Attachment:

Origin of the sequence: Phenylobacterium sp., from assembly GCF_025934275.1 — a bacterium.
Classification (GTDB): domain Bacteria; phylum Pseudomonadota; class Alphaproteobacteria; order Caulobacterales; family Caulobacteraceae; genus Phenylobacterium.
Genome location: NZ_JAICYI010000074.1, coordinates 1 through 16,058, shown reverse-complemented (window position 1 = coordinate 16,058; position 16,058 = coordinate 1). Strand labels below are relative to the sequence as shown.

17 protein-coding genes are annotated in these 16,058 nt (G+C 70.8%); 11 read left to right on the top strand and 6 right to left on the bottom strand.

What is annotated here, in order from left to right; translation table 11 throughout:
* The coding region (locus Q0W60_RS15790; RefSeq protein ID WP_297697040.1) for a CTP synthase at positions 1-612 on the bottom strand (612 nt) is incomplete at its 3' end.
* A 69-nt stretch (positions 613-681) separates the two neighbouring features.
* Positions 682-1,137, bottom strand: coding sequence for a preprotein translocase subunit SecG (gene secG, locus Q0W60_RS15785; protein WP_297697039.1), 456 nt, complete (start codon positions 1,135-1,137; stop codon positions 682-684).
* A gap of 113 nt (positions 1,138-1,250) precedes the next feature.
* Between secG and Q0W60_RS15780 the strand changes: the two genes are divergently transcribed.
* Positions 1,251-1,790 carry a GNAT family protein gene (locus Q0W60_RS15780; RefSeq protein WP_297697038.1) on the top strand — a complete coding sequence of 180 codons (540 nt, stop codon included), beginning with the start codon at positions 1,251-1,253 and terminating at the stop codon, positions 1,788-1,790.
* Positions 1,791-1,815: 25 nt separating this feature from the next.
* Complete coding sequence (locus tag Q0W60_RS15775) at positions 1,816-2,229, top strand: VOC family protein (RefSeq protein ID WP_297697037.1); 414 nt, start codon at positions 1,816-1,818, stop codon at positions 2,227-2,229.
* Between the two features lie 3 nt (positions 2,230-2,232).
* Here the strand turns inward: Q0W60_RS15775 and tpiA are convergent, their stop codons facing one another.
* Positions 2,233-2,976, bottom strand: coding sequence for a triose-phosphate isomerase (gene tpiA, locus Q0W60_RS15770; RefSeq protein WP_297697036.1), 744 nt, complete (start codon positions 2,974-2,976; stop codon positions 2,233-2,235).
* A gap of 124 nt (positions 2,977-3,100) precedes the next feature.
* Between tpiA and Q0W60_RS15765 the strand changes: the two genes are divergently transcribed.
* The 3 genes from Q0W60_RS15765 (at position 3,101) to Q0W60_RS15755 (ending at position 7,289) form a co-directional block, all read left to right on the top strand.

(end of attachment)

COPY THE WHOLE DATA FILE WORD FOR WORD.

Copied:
Origin of the sequence: Phenylobacterium sp., from assembly GCF_025934275.1 — a bacterium.
Classification (GTDB): domain Bacteria; phylum Pseudomonadota; class Alphaproteobacteria; order Caulobacterales; family Caulobacteraceae; genus Phenylobacterium.
Genome location: NZ_JAICYI010000074.1, coordinates 1 through 16,058, shown reverse-complemented (window position 1 = coordinate 16,058; position 16,058 = coordinate 1). Strand labels below are relative to the sequence as shown.

17 protein-coding genes are annotated in these 16,058 nt (G+C 70.8%); 11 read left to right on the top strand and 6 right to left on the bottom strand.

What is annotated here, in order from left to right; translation table 11 throughout:
* The coding region (locus Q0W60_RS15790; RefSeq protein ID WP_297697040.1) for a CTP synthase at positions 1-612 on the bottom strand (612 nt) is incomplete at its 3' end.
* A 69-nt stretch (positions 613-681) separates the two neighbouring features.
* Positions 682-1,137, bottom strand: coding sequence for a preprotein translocase subunit SecG (gene secG, locus Q0W60_RS15785; protein WP_297697039.1), 456 nt, complete (start codon positions 1,135-1,137; stop codon positions 682-684).
* A gap of 113 nt (positions 1,138-1,250) precedes the next feature.
* Between secG and Q0W60_RS15780 the strand changes: the two genes are divergently transcribed.
* Positions 1,251-1,790 carry a GNAT family protein gene (locus Q0W60_RS15780; RefSeq protein WP_297697038.1) on the top strand — a complete coding sequence of 180 codons (540 nt, stop codon included), beginning with the start codon at positions 1,251-1,253 and terminating at the stop codon, positions 1,788-1,790.
* Positions 1,791-1,815: 25 nt separating this feature from the next.
* Complete coding sequence (locus tag Q0W60_RS15775) at positions 1,816-2,229, top strand: VOC family protein (RefSeq protein ID WP_297697037.1); 414 nt, start codon at positions 1,816-1,818, stop codon at positions 2,227-2,229.
* Between the two features lie 3 nt (positions 2,230-2,232).
* Here the strand turns inward: Q0W60_RS15775 and tpiA are convergent, their stop codons facing one another.
* Positions 2,233-2,976, bottom strand: coding sequence for a triose-phosphate isomerase (gene tpiA, locus Q0W60_RS15770; RefSeq protein WP_297697036.1), 744 nt, complete (start codon positions 2,974-2,976; stop codon positions 2,233-2,235).
* A gap of 124 nt (positions 2,977-3,100) precedes the next feature.
* Between tpiA and Q0W60_RS15765 the strand changes: the two genes are divergently transcribed.
* The 3 genes from Q0W60_RS15765 (at position 3,101) to Q0W60_RS15755 (ending at position 7,289) form a co-directional block, all read left to right on the top strand.